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EN2C4/EN3C4 New Literatures in English

 Partition 1947African Literature

 
Lecture Thursday 12:00 - 1:00 - MS.05
Seminar Thurs 2:00 - 3:00 (S0.17)
Seminar Thurs 3:00 - 4:00 (S0.17)

2022-23

Convenor:

Rashmi Varma (Rashmi.Varma@warwick.ac.uk)

OFFICE HOURS

Mondays, 12-1; Thursdays, 4-5 and by appointment

 Aim

Through the medium of English, writers from Africa and Asia today confront a (prospectively) global audience. This module aims to introduce students to the emergent body of literature being produced by writers (and film-makers) from South Africa, sub-Saharan Africa generally, and South Asia, and to situate it in terms of the historical circumstances that have engendered it and to which it constitutes a response. The module will examine the various ways in which different writers negotiate and represent social conditions -- local and global -- in their work, and the ways in which they incorporate and work with domestic and foreign literary forms and conventions. The works will be read comparatively, in relation to one another, and as contributions to particular literary and cultural traditions. Social issues under review will range very widely: for example, race, violence, religion and communalism, land, ‘development’ and the environment, sex and gendered identity, nation and state, memory, trauma and prolepsis, English as a world language and English as a language of cultural imperialism.

Method of Assessment

Intermediate Years:
2 x 2500-word essays (40% each)
Creative/Critical Project (20%)

Final Years:
2 x 3000-word essays on topics generated by the student (40% each)
Creative/Critical Project (20%)

Essays will be due Term 2, Week 1; Term 3, Week 1. The Creative/Critical Project will be due Term 3, Week 3.

Attendance: Attendance at each seminar is mandatory. If for some reason you need to miss a seminar, please do email your seminar tutor to let them know your reason before the seminar.

Seminar Participation: Seminars generally succeed or fail because of the quality of group participation. This means that you must keep on top of the required readings—reading thoroughly, carefully and in a timely manner. In order to prepare for the seminar, you should a) attend the lecture to formulate a question or response to any aspect of it; b) formulate a question and a point for discussion for each reading. One useful way to do this is to focus on a specific part of the lecture or a reading.

TERM ONE: South Asia

Required texts:

Salman Rushdie, Shame (1983)

Mirza Waheed, The Collaborator (2011)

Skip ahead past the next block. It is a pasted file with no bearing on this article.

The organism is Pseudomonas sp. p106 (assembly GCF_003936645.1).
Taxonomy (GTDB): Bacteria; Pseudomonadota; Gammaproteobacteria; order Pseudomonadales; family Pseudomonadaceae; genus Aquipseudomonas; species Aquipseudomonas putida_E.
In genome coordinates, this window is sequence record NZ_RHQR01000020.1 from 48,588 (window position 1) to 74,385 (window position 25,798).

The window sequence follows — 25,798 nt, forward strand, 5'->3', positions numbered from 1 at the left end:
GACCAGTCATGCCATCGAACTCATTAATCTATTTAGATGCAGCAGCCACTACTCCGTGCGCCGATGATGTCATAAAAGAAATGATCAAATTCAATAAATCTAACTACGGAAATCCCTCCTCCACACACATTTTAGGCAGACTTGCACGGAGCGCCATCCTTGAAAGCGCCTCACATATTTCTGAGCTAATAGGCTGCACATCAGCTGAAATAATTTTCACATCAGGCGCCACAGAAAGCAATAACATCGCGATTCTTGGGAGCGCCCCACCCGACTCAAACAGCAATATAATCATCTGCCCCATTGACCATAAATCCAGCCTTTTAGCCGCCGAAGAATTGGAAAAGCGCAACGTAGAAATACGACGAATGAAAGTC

Arundhati Roy, The God of Small Things (1997)

Amitav Ghosh, The Hungry Tide (2004)

Amruta Patil, Kari (2008)

Arvind Adiga, The White Tiger (2008)

Weekly Schedule

Week One: Introductory Seminars

Week Three: Partition Narratives

Urvashi Butalia, excerpt from The Other Side of Silence: Voices from the Partition of India (2000) Butalia, The Other Side of SilenceLink opens in a new window

Saadat Hasan Manto, 'Toba Tek Singh' (1955). Kingdom's End and Other Stories (1987) manto_toba_tek_singh.pdf

Manto, 'Khol Do' (1950). The Annual of Urdu Studies 27 (2012) Manto, Khol Do

Kamleshwar, 'Kitne Pakistan' (1966-7). Tarun K. Saint, ed. Translating Partition: Essays, Stories, Criticism (2001) Kamleshwar, Kitne Pakistan

Faiz Ahmed Faiz, 'The Dawn of Freedom' (1947). Tr. Agha Shahid Ali. The Annual of Urdu Studies 11 (1996) Faiz, The Dawn of Freedom

TO WATCH: Film: Garm Hawa (1974) (dir., M.S. Sathyu, Urdu, with English subtitles, film)

https://www.youtube.com/watch?v=IzO1EIEG_fc

Week Three: Salman Rushdie, Shame (1983)

Week Four: Mirza Waheed, The Collaborator (2011) 

Week Five: Arundhati Roy, The God of Small Things (1997) 

Week Seven: Amitav Ghosh, The Hungry Tide (2004)

Week Eight: Amruta Patil, Kari (2008)

Week Nine: Arvind Adiga, The White Tiger (2008)

Week Ten: Mahasweta Devi, ‘Pterodactyl, Puran Sahay, and Pirtha’. Imaginary Maps (1995) Pterodactyl

Hansda Sowvendra Shekhar, ‘November is the Month of Migrations’, ‘Baso-jhi’ and 'The Adivasi Will Not Dance' from The Adivasi Will Not Dance: Stories (2015)

Film: Satyajit Ray, dir. Days and Nights in the Forest (available on YouTube)

TERM TWO: Sub-Saharan Africa

Required Texts:

Tsitsi Dangarembga, Nervous Conditions

Nadine Gordimer, The House Gun

Chimamanda Negozi Adichie, Half of a Yellow Sun

Mia Couto, Confession of the Lioness

No Violet Bulawayo, We Need New Names

Zoe Wicomb, Playing in the Light

Weekly Schedule:

Week One: Introduction to the Term (RV)

Week Two: Tsitsi Dangarembga, Nervous Conditions (1988) (RV)

Week Three: Nadine Gordimer, The House Gun (1998) (PM)

Week Four: Chimamanda Ngozi Adichie, Half of a Yellow Sun (2006) (PM)

Week Five: Tsotsi (dir. Gavin Hood, 2005) (PM) Available for streaming on Talis AspireTsotsi film

Week Six: No class. Reading Week

Week Seven: Mia Couto, Confession of the Lioness (2012) (RV)

Week Eight: District 9 (film) (PM) Available for Streaming on TalisAspire and BOB District 9

Week Nine: NoViolet Bulawayo, We Need New Names (2013) (RV)

Week Ten: Zoë Wicomb, Playing in the Light (2006) (RV)